Great Bridge, West Midlands
Great Bridge shown within the West Midlands
|OS grid reference|
|Metropolitan county||West Midlands|
|Sovereign state||United Kingdom|
|EU Parliament||West Midlands|
|UK Parliament||West Bromwich West|
Origins and history
The place name, Great Bridge comes from Old English 'grēot' (grit or gravelly - meaning a stream with a gravelly bed), with the later addition of 'Bridge' - when a bridge was first built over the stream. There are several watercourses in England with the name 'Greet', all from this origin. The stream is thought to be the Oldbury arm of the River Tame, known to the early English in this area as 'grēot' (Greets Green also gets its name from the watercourse).
For most of the 20th century Great Bridge was the home of numerous factories and foundries. However, by the end of the 1990s most of the factories had long since been closed and been demolished. These include Ratcliff's on Eagle Lane, which closed in 1989, and John Thompson's on Horseley Road, which closed in 1991.
It has been home to a historic market place for several centuries. It boasts 2 markets, a recently relocation purpose built outdoor market managed by the local council, as well as an indoor market which is in poor condition. It was open by the performer Larry Grayson.
Many new housing developments have sprung up in Great Bridge since the early 1990s, mostly on the sites of old factories.
A 24-hour two-storey Asda superstore opened in May 1998. The surrounding shopping area is notable for the large number of fast food restaurants including McDonalds, KFC (both of which sprung up in the late 1990s), numerous fish and chip shops and curry houses, along with numerous off-licenses along the high street.
The Sheepwash Urban Park (now Sheepwash Nature Reserve) lies within the Great Bridge Area. It is a local beauty spot where fishing can be carried out and wild birds such as herons, ducks, swans and Canadian Geese can be seen. It is encircled by a path which both walkers and cyclists use.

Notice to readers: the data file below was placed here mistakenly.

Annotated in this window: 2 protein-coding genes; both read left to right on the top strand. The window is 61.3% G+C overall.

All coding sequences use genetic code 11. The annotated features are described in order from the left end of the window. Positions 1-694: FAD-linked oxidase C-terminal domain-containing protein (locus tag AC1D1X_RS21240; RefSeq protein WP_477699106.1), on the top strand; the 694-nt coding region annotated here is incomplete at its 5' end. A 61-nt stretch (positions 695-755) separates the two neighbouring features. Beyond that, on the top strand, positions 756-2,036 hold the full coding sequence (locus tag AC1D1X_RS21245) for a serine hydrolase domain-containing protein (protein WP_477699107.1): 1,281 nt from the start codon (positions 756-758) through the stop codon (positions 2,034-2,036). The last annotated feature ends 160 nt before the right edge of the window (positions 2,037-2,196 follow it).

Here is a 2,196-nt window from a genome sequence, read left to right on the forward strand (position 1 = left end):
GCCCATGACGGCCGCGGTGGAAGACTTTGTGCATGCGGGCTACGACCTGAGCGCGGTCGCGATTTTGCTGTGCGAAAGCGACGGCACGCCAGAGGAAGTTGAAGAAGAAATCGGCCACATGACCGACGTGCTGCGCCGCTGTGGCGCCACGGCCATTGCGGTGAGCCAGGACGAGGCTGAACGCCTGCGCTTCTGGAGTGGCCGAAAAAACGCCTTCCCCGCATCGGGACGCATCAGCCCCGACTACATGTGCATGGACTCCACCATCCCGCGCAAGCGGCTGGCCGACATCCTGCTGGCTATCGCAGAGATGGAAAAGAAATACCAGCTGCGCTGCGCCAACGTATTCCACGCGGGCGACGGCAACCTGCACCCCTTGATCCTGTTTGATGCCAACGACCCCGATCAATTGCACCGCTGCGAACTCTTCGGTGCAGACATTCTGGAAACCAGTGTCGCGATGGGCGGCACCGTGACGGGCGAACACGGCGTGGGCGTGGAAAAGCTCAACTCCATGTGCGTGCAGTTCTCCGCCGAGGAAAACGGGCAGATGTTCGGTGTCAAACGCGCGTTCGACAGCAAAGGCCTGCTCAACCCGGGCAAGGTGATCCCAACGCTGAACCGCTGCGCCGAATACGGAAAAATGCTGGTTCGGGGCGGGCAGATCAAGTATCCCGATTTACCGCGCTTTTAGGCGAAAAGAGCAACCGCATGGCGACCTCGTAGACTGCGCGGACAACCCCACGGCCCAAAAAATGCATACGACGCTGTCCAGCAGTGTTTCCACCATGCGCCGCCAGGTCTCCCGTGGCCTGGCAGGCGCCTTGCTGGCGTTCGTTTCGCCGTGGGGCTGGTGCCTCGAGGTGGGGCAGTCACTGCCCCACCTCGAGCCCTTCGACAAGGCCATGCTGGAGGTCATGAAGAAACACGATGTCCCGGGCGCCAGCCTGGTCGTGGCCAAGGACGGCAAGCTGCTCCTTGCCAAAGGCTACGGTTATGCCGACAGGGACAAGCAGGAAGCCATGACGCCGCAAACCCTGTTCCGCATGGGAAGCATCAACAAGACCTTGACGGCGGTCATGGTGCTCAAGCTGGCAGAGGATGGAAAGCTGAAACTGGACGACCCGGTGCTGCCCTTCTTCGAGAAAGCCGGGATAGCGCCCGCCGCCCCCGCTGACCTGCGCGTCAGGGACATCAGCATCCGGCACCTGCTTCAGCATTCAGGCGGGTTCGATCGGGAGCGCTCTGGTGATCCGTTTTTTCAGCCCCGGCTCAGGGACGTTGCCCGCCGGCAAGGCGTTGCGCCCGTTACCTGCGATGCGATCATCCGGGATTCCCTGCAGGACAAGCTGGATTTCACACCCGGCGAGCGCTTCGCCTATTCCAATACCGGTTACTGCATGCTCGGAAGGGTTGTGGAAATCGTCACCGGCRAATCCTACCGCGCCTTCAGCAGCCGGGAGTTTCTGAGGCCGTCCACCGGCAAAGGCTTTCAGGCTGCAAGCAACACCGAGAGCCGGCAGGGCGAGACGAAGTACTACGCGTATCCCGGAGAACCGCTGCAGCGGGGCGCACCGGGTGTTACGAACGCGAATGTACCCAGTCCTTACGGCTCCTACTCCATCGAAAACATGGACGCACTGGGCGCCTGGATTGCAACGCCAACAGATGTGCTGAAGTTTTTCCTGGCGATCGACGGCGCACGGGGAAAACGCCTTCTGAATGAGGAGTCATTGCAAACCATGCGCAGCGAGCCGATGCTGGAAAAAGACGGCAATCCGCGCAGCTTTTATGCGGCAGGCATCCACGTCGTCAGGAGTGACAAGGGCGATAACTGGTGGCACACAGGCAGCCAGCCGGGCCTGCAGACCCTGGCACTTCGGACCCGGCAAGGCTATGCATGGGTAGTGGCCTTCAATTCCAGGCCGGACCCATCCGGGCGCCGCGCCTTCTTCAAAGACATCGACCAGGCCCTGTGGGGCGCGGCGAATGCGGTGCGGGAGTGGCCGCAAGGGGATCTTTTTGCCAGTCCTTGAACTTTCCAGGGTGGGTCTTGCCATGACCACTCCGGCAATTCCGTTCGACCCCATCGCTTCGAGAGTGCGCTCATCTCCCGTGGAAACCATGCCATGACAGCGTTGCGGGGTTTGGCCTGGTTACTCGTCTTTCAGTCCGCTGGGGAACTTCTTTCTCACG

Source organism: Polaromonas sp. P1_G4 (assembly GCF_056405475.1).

World War II bombings
In the early hours of 17 May 1941, an air raid by the German Luftwaffe destroyed the Tipton Tavern house on the corner of New Road and Horseley Road, killing six people; two brothers aged three and seven years, a 36-year-old male air raid warden, a middle aged married couple and a 42-year-old woman.
New Road Methodist Church was also destroyed in the same attack and a number of nearby houses were damaged.
There were two railway stations (Great Bridge North railway station and Great Bridge South railway station) in the Great Bridge area, but both stations were closed in the 1960s due to the Beeching Axe. Great Bridge South Station was situated on the line between Great Bridge and West Bromwich, which was dismantled during the 1970s. Great Bridge North Station was situated on the South Staffordshire Line between Walsall and Stourbridge, which closed to passengers in the 1960s but remained open for goods trains until the Walsall - Round Oak section was closed in 1993. It is set to re-open during the 2010s as an extension to the Midland Metro, seeing a return of passenger trains to the area after an absence of almost 50 years. The new light rail passenger link will possibly share a track with goods trains.
The main island in the centre of Great Bridge is decorated with two lions that came from the old showroom of Roman Mosiac that was located on the nearby Burnt Tree Island.
Since 1995, Great Bridge has been served by the Black Country Spine Road which gives a quick dual carriageway route to Bilston and Wednesbury in one direction and West Bromwich as well as the M5 motorway in the other. This opened up several square miles of previously inaccessible land for industrial and commercial use, bringing jobs to Great Bridge in the aftermath of the 1970s and 1980s de-industrialisation.